We propose a trustmark for IoT, a label for consumers to decide which devices they choose to trust and—more importantly—which devices deserve their trust. This empowers consumers to make informed decisions on how to vote with their money and for producers of IoT products to show their commitment to good practices and IoT health.
Why a trustmark for IoT, and why now?
The Internet of Things with its dizzying array of connected products and services is hard to navigate. Consumers have little insight into what any one connected product does, what it even might be capable of, or if the company employs good, responsible data practices. This is not an oversight on the consumers’ side. Rather it has to do with the way connected products work (they’re complex hybrids of hardware and software), as well as an overall lack of transparency in both data practices and business models.
A trustmark for IoT offers a way to empower consumers to make better decisions.
IoT faces a number of specific challenges and risks that go beyond other digital services, including surveillance, risk to physical safety, and that a remote software update can change devices in unexpected ways. Having these risks in mind allows us to better consider IoT trustmarks.
The discussion around consumer IoT trustmarks is extremely salient right now, and it moves quickly. Consumer trustmarks are discussed at all levels, from the European Commission to industry and grassroots initiatives. The term trustmark is often used interchangeably with other terms like certification mark, or consumer label: We recommend using the term for a consumer label with the explicit intent of increasing (justified) consumer trust.
Trustmarks are effective and enjoy high levels of trust by consumers. From other critical consumer protection areas like food and electronics safety we know that trustmarks can both increase consumer trust and provide an incentive for responsible organizations to clearly communicate their commitment to a higher standard. They enjoy high levels of trust by consumers. For commercial and non-commercial entities alike, an easy-to-understand labeling system for responsible IoT would allow them to make better, more responsible product and business decisions.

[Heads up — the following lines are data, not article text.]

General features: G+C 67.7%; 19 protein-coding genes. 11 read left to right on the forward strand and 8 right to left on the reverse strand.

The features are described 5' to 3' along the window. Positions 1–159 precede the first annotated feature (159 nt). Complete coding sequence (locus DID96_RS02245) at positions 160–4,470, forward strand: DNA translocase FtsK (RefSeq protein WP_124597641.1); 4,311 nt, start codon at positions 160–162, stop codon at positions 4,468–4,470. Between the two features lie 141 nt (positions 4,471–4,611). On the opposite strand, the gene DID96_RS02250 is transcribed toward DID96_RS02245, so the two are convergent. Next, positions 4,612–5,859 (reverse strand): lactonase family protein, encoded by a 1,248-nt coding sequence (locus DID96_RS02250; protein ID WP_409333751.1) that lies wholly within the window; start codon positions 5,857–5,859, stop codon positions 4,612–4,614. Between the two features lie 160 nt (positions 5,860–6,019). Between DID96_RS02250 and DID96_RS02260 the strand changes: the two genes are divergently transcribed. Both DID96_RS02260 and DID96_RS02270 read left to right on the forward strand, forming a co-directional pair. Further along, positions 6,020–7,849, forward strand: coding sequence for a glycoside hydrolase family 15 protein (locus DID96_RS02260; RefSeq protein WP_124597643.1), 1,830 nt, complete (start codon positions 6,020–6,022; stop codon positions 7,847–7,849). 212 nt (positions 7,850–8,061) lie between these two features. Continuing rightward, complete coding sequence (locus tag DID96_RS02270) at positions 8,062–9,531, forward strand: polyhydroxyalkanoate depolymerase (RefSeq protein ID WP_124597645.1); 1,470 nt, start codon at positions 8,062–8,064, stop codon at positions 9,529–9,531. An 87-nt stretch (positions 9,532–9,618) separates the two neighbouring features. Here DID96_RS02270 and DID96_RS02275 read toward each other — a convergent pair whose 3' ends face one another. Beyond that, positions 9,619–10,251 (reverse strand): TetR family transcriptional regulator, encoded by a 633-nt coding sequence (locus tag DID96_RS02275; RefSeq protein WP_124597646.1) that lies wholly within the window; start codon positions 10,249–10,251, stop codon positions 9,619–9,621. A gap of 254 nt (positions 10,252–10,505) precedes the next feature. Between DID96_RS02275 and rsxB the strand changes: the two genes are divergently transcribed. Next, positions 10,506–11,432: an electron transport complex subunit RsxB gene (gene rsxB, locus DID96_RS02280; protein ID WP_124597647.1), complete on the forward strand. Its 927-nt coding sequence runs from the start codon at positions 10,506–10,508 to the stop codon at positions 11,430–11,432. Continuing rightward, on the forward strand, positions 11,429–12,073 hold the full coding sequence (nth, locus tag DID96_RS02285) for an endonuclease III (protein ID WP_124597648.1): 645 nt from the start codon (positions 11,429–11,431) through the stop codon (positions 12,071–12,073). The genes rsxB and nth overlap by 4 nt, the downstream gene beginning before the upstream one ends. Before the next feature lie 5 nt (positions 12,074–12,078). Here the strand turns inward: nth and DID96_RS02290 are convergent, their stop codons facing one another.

We believe that the current situation poses significant challenges to consumers—and see a tremendous opportunity for Mozilla and its community to have a massive positive societal impact and provide thought leadership. Maybe more importantly, in this debate Mozilla is in a unique position to host this debate and demonstrate leadership as a trusted organization. Mozilla’s input and leadership is both possible and very much needed.
The special trust challenge of IoT
“Trust is a critical challenge and a necessity for a thriving Internet of Things ecosystem.”
—Gérald Santucci (DG CONNECT)
The capability of IoT products to remotely receive software updates are one of IoT’s biggest strengths, but it is also one of its biggest weaknesses because a) if there are changes to the producing company (e.g. change of ownership, new strategy, bankruptcy), the products can cease operation and b) software updates can significantly change the product itself, for example by enabling or disabling features or sensors. Increasingly, consumers even face “hidden IoT” devices: Products that are not sold as “smart” yet are ready to be connected and/or contain sensors that could be activated with the next software update.